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The aim of this study was to explore perceptions of members of the public and key stakeholders of a localised campaign to increase engagement with cervical cancer screening. Whilst numerous interventions have been trialled to increase engagement with cancer screening, the evidence for their effectiveness is somewhat mixed. In addition, few studies have explored the perceptions of members of the public targeted by such campaigns nor the perceptions of healthcare professionals who may be involved in delivering such campaigns in the United Kingdom. Members of the public who had potentially been exposed to the campaign in the North-East of England were approached to take part in individual interviews whilst stakeholders were invited to take part in a focus group. A total of 25 participants (13 members of the public, 12 stakeholders) took part. All interviews were audio recorded, transcribed verbatim and analysed using applied thematic analysis. Four themes were identified, two which were cross-cutting (barriers to screening; factors promoting screening) with one theme being identified which were specific to the public interviews (knowledge of and attitudes toward awareness campaigns) and to the focus group (keeping campaigns relevant). Awareness of the localised campaign was limited however when made aware participants were mostly positive towards the approach although mixed responses were noted in relation to financial incentives. Members of the public and stakeholders identified some common barriers to screening although differed in their perceptions of promotional factors. This study highlights the importance of multiple strategies to promote cervical screening as one size fits all approach may limit engagement.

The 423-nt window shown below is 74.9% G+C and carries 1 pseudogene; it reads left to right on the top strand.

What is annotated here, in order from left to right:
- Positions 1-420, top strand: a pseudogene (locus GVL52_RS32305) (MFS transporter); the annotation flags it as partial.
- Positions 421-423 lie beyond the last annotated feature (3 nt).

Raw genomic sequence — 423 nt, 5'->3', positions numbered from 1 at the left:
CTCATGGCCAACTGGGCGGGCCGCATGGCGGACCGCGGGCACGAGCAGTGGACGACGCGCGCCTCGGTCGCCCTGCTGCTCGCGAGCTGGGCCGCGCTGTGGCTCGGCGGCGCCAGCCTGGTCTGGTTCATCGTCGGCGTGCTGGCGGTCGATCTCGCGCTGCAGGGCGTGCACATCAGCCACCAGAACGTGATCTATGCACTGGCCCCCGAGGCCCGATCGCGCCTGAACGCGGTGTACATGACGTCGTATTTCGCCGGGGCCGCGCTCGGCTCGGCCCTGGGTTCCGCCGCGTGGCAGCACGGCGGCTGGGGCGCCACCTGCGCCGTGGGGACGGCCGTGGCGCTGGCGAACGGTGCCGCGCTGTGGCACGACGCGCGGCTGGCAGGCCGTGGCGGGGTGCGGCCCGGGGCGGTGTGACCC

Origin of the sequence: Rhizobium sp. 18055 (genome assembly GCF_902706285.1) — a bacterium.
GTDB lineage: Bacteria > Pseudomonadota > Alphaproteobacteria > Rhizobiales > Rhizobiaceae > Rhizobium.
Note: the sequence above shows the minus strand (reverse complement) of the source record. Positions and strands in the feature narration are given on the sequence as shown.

Bibliographical noteGrant J. McGeechan is a member of the Tackling Cancer Together Board whose members were approached to take part in the stakeholder focus group.
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- 1 Finished
1/08/18 → 31/08/20